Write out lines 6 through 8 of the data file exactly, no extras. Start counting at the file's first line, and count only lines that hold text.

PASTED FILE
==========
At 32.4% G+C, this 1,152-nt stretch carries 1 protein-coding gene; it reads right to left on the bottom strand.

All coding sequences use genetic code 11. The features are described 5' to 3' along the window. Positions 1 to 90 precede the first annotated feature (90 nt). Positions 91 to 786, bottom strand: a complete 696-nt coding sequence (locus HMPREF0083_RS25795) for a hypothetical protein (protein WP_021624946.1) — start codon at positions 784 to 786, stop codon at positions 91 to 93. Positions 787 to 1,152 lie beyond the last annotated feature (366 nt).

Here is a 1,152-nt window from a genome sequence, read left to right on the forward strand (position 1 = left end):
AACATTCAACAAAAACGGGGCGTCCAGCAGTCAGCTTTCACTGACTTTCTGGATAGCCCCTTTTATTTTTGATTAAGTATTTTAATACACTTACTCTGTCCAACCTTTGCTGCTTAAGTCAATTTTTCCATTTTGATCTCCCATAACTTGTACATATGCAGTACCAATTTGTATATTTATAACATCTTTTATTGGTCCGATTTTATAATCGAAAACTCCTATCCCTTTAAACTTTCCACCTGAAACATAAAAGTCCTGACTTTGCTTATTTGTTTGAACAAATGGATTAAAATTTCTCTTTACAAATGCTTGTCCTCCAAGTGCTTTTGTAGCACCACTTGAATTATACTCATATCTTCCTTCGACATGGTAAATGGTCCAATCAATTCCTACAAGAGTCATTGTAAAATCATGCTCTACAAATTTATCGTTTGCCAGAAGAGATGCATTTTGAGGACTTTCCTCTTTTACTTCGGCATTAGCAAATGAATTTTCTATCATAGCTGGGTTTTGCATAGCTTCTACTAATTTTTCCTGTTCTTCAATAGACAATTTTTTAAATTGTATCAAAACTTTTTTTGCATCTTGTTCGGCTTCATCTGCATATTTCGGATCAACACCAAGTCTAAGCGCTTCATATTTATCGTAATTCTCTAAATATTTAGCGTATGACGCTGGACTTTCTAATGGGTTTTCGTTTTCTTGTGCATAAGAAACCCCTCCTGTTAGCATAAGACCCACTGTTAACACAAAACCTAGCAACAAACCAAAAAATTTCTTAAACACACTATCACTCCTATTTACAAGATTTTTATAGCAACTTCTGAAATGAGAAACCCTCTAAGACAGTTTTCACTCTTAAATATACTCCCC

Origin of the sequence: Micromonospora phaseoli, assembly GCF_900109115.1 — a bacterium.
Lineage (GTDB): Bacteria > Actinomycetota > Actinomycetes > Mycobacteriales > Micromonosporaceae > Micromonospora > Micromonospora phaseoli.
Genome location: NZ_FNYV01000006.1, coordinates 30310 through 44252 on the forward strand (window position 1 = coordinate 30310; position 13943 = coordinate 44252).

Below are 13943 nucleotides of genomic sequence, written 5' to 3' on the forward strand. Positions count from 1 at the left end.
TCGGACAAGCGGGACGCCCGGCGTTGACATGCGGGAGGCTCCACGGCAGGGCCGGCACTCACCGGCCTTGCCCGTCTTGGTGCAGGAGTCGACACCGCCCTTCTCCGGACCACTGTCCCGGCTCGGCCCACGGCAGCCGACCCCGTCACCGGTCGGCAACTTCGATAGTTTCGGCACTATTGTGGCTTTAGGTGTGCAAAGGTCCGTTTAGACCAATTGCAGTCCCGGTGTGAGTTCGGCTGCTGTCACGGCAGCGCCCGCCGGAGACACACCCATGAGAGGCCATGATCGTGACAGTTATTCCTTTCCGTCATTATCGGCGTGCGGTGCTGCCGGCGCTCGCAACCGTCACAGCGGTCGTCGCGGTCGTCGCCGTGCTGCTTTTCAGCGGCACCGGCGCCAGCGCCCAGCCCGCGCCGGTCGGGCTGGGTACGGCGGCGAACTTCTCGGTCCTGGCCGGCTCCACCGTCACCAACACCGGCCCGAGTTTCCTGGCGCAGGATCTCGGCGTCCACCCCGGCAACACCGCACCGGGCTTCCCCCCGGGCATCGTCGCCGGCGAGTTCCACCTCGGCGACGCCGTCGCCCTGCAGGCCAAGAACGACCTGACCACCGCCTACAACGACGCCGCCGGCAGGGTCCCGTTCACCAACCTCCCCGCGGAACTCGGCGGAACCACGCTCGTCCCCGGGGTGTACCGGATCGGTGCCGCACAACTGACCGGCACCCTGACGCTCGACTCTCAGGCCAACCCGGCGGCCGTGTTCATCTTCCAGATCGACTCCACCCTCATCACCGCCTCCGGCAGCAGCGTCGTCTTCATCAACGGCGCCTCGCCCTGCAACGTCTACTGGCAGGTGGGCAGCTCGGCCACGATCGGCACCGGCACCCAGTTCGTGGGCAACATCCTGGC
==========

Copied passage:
Lineage (GTDB): Bacteria > Actinomycetota > Actinomycetes > Mycobacteriales > Micromonosporaceae > Micromonospora > Micromonospora phaseoli.
Genome location: NZ_FNYV01000006.1, coordinates 30310 through 44252 on the forward strand (window position 1 = coordinate 30310; position 13943 = coordinate 44252).

Below are 13943 nucleotides of genomic sequence, written 5' to 3' on the forward strand. Positions count from 1 at the left end.